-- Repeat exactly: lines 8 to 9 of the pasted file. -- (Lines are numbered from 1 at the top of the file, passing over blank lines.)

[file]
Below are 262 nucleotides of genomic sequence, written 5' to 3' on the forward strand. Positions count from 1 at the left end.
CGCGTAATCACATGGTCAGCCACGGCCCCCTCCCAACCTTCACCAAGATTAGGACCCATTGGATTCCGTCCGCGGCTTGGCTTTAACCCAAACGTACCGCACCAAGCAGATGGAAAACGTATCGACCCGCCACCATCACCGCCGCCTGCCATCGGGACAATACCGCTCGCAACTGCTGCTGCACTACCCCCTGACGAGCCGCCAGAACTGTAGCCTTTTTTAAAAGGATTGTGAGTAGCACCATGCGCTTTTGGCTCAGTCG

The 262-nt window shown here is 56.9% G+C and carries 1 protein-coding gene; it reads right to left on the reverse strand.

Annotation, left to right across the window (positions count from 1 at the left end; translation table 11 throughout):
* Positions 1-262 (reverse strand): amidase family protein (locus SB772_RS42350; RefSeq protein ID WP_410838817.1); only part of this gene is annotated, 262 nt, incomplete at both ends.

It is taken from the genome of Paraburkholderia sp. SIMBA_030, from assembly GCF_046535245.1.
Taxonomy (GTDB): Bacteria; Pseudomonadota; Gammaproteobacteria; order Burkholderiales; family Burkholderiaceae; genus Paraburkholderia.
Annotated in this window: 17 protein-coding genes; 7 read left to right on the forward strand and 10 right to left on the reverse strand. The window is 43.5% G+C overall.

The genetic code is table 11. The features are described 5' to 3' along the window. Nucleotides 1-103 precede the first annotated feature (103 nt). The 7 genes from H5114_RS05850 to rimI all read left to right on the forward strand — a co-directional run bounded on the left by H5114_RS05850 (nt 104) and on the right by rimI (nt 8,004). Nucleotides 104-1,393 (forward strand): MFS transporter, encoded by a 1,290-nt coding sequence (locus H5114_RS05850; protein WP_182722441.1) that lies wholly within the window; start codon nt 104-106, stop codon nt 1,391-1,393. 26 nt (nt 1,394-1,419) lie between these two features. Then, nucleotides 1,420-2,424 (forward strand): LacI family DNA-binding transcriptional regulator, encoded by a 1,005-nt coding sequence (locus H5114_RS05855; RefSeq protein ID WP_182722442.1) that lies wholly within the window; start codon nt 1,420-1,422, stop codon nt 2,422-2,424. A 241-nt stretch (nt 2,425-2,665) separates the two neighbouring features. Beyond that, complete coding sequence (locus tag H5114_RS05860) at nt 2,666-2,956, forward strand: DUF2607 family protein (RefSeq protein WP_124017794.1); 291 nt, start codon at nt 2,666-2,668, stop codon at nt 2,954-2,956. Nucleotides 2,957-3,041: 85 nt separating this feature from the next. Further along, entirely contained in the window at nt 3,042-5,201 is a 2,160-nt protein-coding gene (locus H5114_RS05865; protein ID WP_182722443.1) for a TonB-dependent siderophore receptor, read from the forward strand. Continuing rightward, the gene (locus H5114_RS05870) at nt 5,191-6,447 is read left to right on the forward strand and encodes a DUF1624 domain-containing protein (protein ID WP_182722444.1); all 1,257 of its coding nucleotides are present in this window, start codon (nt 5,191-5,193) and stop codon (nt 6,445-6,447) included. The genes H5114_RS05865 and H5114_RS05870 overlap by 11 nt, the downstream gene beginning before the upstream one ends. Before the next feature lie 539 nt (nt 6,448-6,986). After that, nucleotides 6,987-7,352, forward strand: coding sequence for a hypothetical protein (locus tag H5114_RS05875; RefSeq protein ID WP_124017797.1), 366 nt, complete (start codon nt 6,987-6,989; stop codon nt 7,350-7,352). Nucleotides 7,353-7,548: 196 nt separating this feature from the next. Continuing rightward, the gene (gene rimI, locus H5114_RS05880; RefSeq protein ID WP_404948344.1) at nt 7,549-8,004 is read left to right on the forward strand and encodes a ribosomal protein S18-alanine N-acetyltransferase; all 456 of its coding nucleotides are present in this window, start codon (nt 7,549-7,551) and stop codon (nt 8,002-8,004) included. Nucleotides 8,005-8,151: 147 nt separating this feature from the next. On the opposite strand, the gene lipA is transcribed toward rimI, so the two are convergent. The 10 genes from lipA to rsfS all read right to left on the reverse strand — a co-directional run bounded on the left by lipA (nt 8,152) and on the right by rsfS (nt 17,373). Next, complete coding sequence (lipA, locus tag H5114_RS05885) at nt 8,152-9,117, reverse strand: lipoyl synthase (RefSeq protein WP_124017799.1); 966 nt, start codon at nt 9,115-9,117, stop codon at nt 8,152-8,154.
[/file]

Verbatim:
Annotated in this window: 17 protein-coding genes; 7 read left to right on the forward strand and 10 right to left on the reverse strand. The window is 43.5% G+C overall.

The genetic code is table 11. The features are described 5' to 3' along the window. Nucleotides 1-103 precede the first annotated feature (103 nt). The 7 genes from H5114_RS05850 to rimI all read left to right on the forward strand — a co-directional run bounded on the left by H5114_RS05850 (nt 104) and on the right by rimI (nt 8,004). Nucleotides 104-1,393 (forward strand): MFS transporter, encoded by a 1,290-nt coding sequence (locus H5114_RS05850; protein WP_182722441.1) that lies wholly within the window; start codon nt 104-106, stop codon nt 1,391-1,393. 26 nt (nt 1,394-1,419) lie between these two features. Then, nucleotides 1,420-2,424 (forward strand): LacI family DNA-binding transcriptional regulator, encoded by a 1,005-nt coding sequence (locus H5114_RS05855; RefSeq protein ID WP_182722442.1) that lies wholly within the window; start codon nt 1,420-1,422, stop codon nt 2,422-2,424. A 241-nt stretch (nt 2,425-2,665) separates the two neighbouring features. Beyond that, complete coding sequence (locus tag H5114_RS05860) at nt 2,666-2,956, forward strand: DUF2607 family protein (RefSeq protein WP_124017794.1); 291 nt, start codon at nt 2,666-2,668, stop codon at nt 2,954-2,956. Nucleotides 2,957-3,041: 85 nt separating this feature from the next. Further along, entirely contained in the window at nt 3,042-5,201 is a 2,160-nt protein-coding gene (locus H5114_RS05865; protein ID WP_182722443.1) for a TonB-dependent siderophore receptor, read from the forward strand. Continuing rightward, the gene (locus H5114_RS05870) at nt 5,191-6,447 is read left to right on the forward strand and encodes a DUF1624 domain-containing protein (protein ID WP_182722444.1); all 1,257 of its coding nucleotides are present in this window, start codon (nt 5,191-5,193) and stop codon (nt 6,445-6,447) included. The genes H5114_RS05865 and H5114_RS05870 overlap by 11 nt, the downstream gene beginning before the upstream one ends. Before the next feature lie 539 nt (nt 6,448-6,986). After that, nucleotides 6,987-7,352, forward strand: coding sequence for a hypothetical protein (locus tag H5114_RS05875; RefSeq protein ID WP_124017797.1), 366 nt, complete (start codon nt 6,987-6,989; stop codon nt 7,350-7,352). Nucleotides 7,353-7,548: 196 nt separating this feature from the next. Continuing rightward, the gene (gene rimI, locus H5114_RS05880; RefSeq protein ID WP_404948344.1) at nt 7,549-8,004 is read left to right on the forward strand and encodes a ribosomal protein S18-alanine N-acetyltransferase; all 456 of its coding nucleotides are present in this window, start codon (nt 7,549-7,551) and stop codon (nt 8,002-8,004) included. Nucleotides 8,005-8,151: 147 nt separating this feature from the next. On the opposite strand, the gene lipA is transcribed toward rimI, so the two are convergent. The 10 genes from lipA to rsfS all read right to left on the reverse strand — a co-directional run bounded on the left by lipA (nt 8,152) and on the right by rsfS (nt 17,373). Next, complete coding sequence (lipA, locus tag H5114_RS05885) at nt 8,152-9,117, reverse strand: lipoyl synthase (RefSeq protein WP_124017799.1); 966 nt, start codon at nt 9,115-9,117, stop codon at nt 8,152-8,154.